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Patient Educ Couns. 2016 Jan;99(1):61-7. doi: 10.1016/j.pec.2015.07.026. Epub 2015 Jul 29.

Sharing decisions during diagnostic consultations; an observational study in pediatric oncology.

Author information

1
NIVEL (Netherlands Institute for Health Services Research), Utrecht, The Netherlands. Electronic address: B.M.Wiering@uvt.nl.
2
NIVEL (Netherlands Institute for Health Services Research), Utrecht, The Netherlands.
3
Department of Communication and Information Sciences, Tilburg School of Humanities, Tilburg University, Tilburg, The Netherlands.
4
Cochrane Institute for Primary Care and Public Health, Cardiff University, Cardiff, UK; Scientific Institute for Quality of Healthcare, Radboud University Medical Center, Nijmegen, The Netherlands; The Dartmouth Institute for Health Policy and Clinical Practice, Dartmouth College, Hanover, USA; The Dartmouth Center for Health Care Delivery Science, Dartmouth College, Hanover, USA.
5
Division of Pediatric Oncology/Hematology, Department of Pediatrics, Beatrix Children's Hospital, University Medical Center Groningen, University of Groningen, Groningen, The Netherlands.
6
Department of Pediatric Oncology/Hematology, Erasmus MC University Medical Center-Sophia's Children's Hospital, Rotterdam, The Netherlands.
7
Research Institute for Oncology, Radboud University Medical Center, Nijmegen, The Netherlands; Princess Máxima Center for Pediatric Oncology, Utrecht, The Netherlands.
8
NIVEL (Netherlands Institute for Health Services Research), Utrecht, The Netherlands; Department of Primary and Community Care, Radboud University Medical Center, Nijmegen, The Netherlands; Department of Health Sciences, Buskerud and Vestfold University College, Drammen, Norway.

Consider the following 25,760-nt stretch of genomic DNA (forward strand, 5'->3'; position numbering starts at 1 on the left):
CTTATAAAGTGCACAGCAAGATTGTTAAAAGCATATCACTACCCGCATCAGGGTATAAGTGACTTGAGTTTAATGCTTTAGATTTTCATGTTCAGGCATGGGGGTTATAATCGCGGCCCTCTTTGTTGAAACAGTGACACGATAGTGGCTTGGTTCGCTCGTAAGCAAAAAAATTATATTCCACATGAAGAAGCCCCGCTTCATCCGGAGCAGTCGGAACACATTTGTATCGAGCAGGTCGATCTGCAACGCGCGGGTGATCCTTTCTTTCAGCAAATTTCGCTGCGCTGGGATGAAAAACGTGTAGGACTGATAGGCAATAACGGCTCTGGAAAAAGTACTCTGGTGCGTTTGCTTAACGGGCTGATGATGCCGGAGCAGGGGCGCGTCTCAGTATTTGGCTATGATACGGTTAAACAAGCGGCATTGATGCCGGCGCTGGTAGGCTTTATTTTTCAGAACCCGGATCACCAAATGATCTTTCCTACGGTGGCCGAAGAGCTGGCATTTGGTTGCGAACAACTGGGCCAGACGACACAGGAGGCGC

Abstract

OBJECTIVE:

Children and parents need to make important decisions in the period of being informed about the diagnosis of childhood cancer. Although parents' and children's involvement is legally required, it is unclear whether oncologists involve them. This study explored which decisions families face, how oncologists involve them in shared decision-making (SDM) and which factors are associated with this process.

METHODS:

Forty-three families with children, starting treatment for childhood cancer, were recruited from three Dutch academic pediatric oncology clinics. Diagnostic consultations were audio-taped and coded with the OPTION.

RESULTS:

On average, 3.5 decisions were discussed per consultation. Most frequently discussed decisions concerned registration in a patient database (42%) and how to deal with hair loss (33%). Oncologists' assistance in SDM focused on giving information and ensuring the parents' and the child's understanding. The hospital in which children were treated (F(2,2)=5.39, p=.01) and discussing trial participation (F(1,1)=8.11, p=.01) were associated with oncologists' assistance.

CONCLUSION:

Decision-making during diagnostic consultations appears to focus on non-treatment related decisions. Oncologists' assistance mostly concerned sharing information, instead of SDM.

PRACTICE IMPLICATIONS:

Additional research is needed to provide insight in how to increase oncologists' assistance, while taking into account children's and parents' preferences concerning SDM.

KEYWORDS:

Audio recordings; Decision-making; Involvement; Pediatric oncology; Preferences

PMID:
26298218
DOI:
10.1016/j.pec.2015.07.026
[Indexed for MEDLINE]

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